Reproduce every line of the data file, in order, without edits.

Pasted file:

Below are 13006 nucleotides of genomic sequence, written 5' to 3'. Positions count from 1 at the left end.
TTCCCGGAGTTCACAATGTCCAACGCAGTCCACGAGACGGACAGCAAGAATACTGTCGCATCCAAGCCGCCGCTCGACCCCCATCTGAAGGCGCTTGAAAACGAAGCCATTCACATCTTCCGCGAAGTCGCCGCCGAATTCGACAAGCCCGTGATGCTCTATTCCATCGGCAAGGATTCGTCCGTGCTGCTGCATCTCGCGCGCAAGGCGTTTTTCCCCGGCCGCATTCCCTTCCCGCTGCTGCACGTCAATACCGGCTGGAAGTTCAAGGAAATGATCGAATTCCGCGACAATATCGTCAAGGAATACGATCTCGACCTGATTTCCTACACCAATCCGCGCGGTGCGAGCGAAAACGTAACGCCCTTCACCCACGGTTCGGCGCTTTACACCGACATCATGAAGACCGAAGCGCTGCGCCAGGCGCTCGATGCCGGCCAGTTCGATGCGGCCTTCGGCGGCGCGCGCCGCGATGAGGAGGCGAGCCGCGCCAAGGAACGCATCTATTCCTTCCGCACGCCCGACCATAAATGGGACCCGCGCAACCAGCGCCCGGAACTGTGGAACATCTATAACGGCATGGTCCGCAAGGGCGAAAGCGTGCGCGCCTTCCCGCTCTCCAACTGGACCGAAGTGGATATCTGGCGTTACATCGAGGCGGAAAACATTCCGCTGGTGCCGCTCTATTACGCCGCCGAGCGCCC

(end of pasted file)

Below are 13006 nucleotides of genomic sequence, written 5' to 3'. Positions count from 1 at the left end.
TTCCCGGAGTTCACAATGTCCAACGCAGTCCACGAGACGGACAGCAAGAATACTGTCGCATCCAAGCCGCCGCTCGACCCCCATCTGAAGGCGCTTGAAAACGAAGCCATTCACATCTTCCGCGAAGTCGCCGCCGAATTCGACAAGCCCGTGATGCTCTATTCCATCGGCAAGGATTCGTCCGTGCTGCTGCATCTCGCGCGCAAGGCGTTTTTCCCCGGCCGCATTCCCTTCCCGCTGCTGCACGTCAATACCGGCTGGAAGTTCAAGGAAATGATCGAATTCCGCGACAATATCGTCAAGGAATACGATCTCGACCTGATTTCCTACACCAATCCGCGCGGTGCGAGCGAAAACGTAACGCCCTTCACCCACGGTTCGGCGCTTTACACCGACATCATGAAGACCGAAGCGCTGCGCCAGGCGCTCGATGCCGGCCAGTTCGATGCGGCCTTCGGCGGCGCGCGCCGCGATGAGGAGGCGAGCCGCGCCAAGGAACGCATCTATTCCTTCCGCACGCCCGACCATAAATGGGACCCGCGCAACCAGCGCCCGGAACTGTGGAACATCTATAACGGCATGGTCCGCAAGGGCGAAAGCGTGCGCGCCTTCCCGCTCTCCAACTGGACCGAAGTGGATATCTGGCGTTACATCGAGGCGGAAAACATTCCGCTGGTGCCGCTCTATTACGCCGCCGAGCGCCC